|Artist: Bob Holroyd|
Album: Hollow Man
Bob Holroyd's pluralistic approach to music takes the listener to many corners of the world as well as to the sensitive interior regions of being. Hollow Man (49'05") is an album that dwells in the ambient elsewhere somewhere between the classic trip-hop of Mezzanine by Massive Attack and the cerebral pop of Music For Films by Brian Eno. The dramatic arrangements and shifting intensity of the more cutting pieces provide an expected aggressive stance - which is periodically softened by brief smooth areas of sincere ambient-inspired contemplation. This enticing sound includes the gritty drum loops, rumbling bass lines and squelchy guitar riffs found on more established dance oriented releases; but Holroyd makes this music his own by adding in exotic samples, ethnic instruments, ethereal voices, surprising digital manipulations and an uncluttered cinematic character. Hollow Man runs hot and cool, with glowing miniature soundscapes of reverberant piano keys, strumming acoustic guitar and fluid synth pads, placed strategically to chill the listening experience. What remains constant throughout this CD is its forlorn disposition. Somewhere in the midst of the music technology, Holroyd has found a way to express the nuanced human condition of yearning, and, by album's end, hope.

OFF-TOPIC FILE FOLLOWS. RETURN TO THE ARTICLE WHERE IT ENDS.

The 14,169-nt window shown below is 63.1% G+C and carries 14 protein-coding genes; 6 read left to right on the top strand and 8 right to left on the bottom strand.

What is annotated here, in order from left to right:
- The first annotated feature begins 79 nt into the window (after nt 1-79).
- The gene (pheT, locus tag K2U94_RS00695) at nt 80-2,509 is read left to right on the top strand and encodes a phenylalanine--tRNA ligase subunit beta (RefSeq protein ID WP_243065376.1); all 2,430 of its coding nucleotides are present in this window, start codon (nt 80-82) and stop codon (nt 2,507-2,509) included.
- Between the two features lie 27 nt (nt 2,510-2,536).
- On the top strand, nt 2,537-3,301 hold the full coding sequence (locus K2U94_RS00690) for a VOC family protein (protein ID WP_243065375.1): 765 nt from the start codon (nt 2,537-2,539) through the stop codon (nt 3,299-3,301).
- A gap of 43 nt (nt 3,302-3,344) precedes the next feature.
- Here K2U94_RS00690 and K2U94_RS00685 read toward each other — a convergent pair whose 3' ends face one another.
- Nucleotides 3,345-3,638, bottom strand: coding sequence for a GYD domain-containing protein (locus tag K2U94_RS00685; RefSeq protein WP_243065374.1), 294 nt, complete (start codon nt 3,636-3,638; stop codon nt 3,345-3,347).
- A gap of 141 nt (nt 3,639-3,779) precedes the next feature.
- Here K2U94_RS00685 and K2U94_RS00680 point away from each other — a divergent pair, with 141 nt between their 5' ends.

- Chuck van Zyl/STAR'S END 17 July 2006
| Reviews |